A view of Trafalgar Square in London on Friday, March 25.

On Saturday evening, violent protesters mobbed the tranquil square and other parts of the city, smashing windows in their path, writing graffiti on buildings and even spray painting the bronze lions and platform of the statue. See news images of the London protest here.
At a police precinct near our hotel in St. James Park, hundreds of police officers prepared for the
protest on Saturday morning.

Just yesterday morning, we watched the news reports from our London hotel room and saw the appalling damage that had been done across the city. According to the reports, paint, fireworks and flares were thrown at buildings, while the outnumbered police even were attacked with large pieces of wood. One of the photos depicted a policeman that had paint thrown in his face.

It’s hard to believe that we were literally blocks away when some of the damage occurred near Piccadilly Circus and Leicester Square on Saturday afternoon. I was buying a shirt outside of a store when the salesman said he was closing the store in fear of the nearby protesters. A few blocks further, we saw some of the grafitti that said “fight sexism” and a smashed window. The streets were littered with trash and splotches of paint.

Earlier in the day, more than 250,000 protesters, organized by the Trade Union Congress, peacefully had marched throughout the city vocalizing against public spending costs. We could see the long line of protesters along the Thames River from our vantage point in the London Eye.

Here, you can see the protesters lined up in the streets near the Thames.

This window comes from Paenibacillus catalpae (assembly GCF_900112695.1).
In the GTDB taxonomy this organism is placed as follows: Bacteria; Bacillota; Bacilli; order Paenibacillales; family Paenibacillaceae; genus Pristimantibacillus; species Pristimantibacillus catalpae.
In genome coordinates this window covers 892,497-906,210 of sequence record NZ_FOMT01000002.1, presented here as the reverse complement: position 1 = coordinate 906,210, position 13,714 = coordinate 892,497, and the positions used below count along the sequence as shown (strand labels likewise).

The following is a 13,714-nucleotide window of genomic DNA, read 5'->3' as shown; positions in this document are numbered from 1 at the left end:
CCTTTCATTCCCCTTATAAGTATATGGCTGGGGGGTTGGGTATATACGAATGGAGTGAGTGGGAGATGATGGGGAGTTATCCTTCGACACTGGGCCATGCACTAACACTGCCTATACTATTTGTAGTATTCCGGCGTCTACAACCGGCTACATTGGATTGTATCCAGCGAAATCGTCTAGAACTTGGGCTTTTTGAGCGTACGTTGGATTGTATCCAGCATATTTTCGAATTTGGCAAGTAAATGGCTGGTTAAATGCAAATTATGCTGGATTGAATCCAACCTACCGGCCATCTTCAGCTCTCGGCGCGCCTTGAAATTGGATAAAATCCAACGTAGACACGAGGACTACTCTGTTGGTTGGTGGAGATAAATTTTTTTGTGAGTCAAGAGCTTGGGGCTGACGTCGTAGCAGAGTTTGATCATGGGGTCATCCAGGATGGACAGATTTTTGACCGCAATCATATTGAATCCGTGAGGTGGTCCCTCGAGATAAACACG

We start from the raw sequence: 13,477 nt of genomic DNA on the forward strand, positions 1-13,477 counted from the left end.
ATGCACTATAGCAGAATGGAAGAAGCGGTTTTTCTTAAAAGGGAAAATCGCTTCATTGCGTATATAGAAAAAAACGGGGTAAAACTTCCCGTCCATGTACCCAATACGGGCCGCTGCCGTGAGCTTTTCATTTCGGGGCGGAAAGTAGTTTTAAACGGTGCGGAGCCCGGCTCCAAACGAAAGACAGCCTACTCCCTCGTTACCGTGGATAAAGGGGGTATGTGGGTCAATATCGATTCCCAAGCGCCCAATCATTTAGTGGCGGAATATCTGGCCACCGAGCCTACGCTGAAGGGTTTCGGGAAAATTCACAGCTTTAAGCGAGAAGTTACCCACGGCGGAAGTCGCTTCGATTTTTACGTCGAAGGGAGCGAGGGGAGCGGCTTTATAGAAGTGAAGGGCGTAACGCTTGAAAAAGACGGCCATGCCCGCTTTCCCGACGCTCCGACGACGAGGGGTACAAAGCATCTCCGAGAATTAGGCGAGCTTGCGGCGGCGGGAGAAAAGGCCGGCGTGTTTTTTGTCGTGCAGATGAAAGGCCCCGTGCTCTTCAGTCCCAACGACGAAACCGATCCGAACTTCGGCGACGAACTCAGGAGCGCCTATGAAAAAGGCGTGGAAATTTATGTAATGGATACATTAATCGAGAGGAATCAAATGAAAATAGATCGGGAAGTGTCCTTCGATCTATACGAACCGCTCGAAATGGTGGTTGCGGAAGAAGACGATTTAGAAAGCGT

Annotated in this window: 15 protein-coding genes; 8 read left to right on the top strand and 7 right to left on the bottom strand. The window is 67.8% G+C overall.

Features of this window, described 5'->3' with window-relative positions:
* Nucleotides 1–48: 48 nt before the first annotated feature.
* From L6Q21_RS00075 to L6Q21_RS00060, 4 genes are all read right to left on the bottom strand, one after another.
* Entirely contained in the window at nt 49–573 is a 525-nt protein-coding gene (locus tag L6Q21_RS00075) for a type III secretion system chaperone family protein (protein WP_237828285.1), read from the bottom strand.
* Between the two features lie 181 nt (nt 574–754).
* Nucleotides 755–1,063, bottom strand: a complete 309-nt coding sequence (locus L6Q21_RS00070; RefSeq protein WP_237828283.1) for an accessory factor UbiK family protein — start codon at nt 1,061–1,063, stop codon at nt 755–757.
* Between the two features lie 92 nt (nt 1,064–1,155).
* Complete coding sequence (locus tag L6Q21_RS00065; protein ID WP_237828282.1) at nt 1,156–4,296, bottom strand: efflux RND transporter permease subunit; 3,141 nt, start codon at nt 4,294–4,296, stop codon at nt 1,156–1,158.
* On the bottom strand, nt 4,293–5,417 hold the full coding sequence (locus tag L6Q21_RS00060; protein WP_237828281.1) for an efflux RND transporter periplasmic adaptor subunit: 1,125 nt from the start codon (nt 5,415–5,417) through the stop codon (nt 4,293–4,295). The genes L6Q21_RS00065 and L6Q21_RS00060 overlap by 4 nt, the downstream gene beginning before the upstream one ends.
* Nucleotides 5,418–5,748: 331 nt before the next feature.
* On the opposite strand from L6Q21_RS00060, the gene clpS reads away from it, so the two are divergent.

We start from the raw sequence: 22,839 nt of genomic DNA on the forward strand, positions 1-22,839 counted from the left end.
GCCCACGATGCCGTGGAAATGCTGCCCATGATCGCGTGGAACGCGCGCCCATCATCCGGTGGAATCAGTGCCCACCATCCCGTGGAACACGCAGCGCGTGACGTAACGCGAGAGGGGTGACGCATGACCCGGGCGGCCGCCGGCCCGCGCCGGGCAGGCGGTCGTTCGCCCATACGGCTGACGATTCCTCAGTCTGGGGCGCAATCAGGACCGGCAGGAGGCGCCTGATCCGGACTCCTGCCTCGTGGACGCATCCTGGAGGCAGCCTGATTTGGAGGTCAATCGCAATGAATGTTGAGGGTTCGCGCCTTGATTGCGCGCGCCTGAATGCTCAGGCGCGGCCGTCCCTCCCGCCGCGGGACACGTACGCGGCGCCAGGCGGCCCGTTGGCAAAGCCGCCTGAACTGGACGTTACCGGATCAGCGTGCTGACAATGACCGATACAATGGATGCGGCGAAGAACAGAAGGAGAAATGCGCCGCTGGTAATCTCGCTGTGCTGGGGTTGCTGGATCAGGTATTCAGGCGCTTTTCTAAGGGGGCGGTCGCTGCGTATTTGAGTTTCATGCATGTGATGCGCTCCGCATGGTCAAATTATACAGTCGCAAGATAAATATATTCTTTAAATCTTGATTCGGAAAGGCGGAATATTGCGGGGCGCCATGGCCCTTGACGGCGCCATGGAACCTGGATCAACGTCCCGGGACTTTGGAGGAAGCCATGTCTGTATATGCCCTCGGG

The crowd of 300+ people that broke off from the majority were anarchists and anti-capitalist protesters. Police have arrested more than 200 of these protesters that wrecked havoc throughout the city.

As an American and a writer, I fully support  freedom of speech, but this protest obviously got way out of hand by a small minority. The images I saw of the people’s behavior disgusted and angered me.

It makes me wonder:
Why do people feel the need to destroy public property, especially a historical monument, like this?

Why vandalize and destroy people’s businesses? If you’re angry at the government, why take it out on inanimate objects?

Also, most of the vandals covered their faces with black ski masks or painted faces. Have the courage to show your faces so the world can see you. It’s appalling! Shame on you!

Violence and vandalism is not the right way to make your point!

It just seems so senseless and idiotic to me that people act this way. It’s like a five-year-old child throwing a temper tantrum because he/she didn’t get their way and now feels the need to act out.

I  hope these criminals get a hefty fine or at least some jail time. I don’t know what the protocols are in London, but I hope a swift punishment is carried out.

At least the protest did not disrupt most of our trip in London. We had a great time! I’ll be posting more stories and photos throughout the week.

Thursday, March 24, 2011

They look so cute all lined up in their pods. Their taste is simple, sweet and a little earthy.
Spring peas are here in Istanbul! I was delighted to find a stall full of beyzelye (peas) at the pazar in 4Levent the other day.
Usually, peas are one of the first vegetables of the new season. I decided to get a half a kilo at first, but the satıcı kept telling me that was too little, so I bought a kilo instead.

I haven’t shelled peas for several years. When I was little, I remember helping my mom out in the garden and eating peas fresh out of the pod as fast as my small hands could open them. I probably didn’t provide her too much help.

Well, a little over 30 minutes later and I can tell you that 1 kilo of peas yields about 2 cups of shelled peas. The pods generally contained three to six peas each.